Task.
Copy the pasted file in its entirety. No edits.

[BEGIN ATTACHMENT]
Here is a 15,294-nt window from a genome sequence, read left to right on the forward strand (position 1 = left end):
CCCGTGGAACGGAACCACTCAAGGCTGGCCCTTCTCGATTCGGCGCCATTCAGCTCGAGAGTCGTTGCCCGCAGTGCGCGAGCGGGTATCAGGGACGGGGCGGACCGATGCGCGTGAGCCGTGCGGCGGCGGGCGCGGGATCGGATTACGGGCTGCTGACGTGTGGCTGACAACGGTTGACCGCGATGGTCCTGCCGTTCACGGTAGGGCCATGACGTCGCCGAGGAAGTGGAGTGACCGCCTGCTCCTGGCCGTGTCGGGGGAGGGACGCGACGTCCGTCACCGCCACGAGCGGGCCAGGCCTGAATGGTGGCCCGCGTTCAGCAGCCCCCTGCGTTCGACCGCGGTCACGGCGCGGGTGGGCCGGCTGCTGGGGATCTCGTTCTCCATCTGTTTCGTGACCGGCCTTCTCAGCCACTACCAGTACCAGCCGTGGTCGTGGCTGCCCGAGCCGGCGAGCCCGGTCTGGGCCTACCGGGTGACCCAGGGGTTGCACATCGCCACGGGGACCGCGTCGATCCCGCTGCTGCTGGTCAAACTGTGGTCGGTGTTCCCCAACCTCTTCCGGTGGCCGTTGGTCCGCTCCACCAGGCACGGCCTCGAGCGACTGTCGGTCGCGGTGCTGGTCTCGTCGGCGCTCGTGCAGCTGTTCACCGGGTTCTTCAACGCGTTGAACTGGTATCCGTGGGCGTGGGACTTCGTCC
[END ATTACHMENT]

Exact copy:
Here is a 15,294-nt window from a genome sequence, read left to right on the forward strand (position 1 = left end):
CCCGTGGAACGGAACCACTCAAGGCTGGCCCTTCTCGATTCGGCGCCATTCAGCTCGAGAGTCGTTGCCCGCAGTGCGCGAGCGGGTATCAGGGACGGGGCGGACCGATGCGCGTGAGCCGTGCGGCGGCGGGCGCGGGATCGGATTACGGGCTGCTGACGTGTGGCTGACAACGGTTGACCGCGATGGTCCTGCCGTTCACGGTAGGGCCATGACGTCGCCGAGGAAGTGGAGTGACCGCCTGCTCCTGGCCGTGTCGGGGGAGGGACGCGACGTCCGTCACCGCCACGAGCGGGCCAGGCCTGAATGGTGGCCCGCGTTCAGCAGCCCCCTGCGTTCGACCGCGGTCACGGCGCGGGTGGGCCGGCTGCTGGGGATCTCGTTCTCCATCTGTTTCGTGACCGGCCTTCTCAGCCACTACCAGTACCAGCCGTGGTCGTGGCTGCCCGAGCCGGCGAGCCCGGTCTGGGCCTACCGGGTGACCCAGGGGTTGCACATCGCCACGGGGACCGCGTCGATCCCGCTGCTGCTGGTCAAACTGTGGTCGGTGTTCCCCAACCTCTTCCGGTGGCCGTTGGTCCGCTCCACCAGGCACGGCCTCGAGCGACTGTCGGTCGCGGTGCTGGTCTCGTCGGCGCTCGTGCAGCTGTTCACCGGGTTCTTCAACGCGTTGAACTGGTATCCGTGGGCGTGGGACTTCGTCC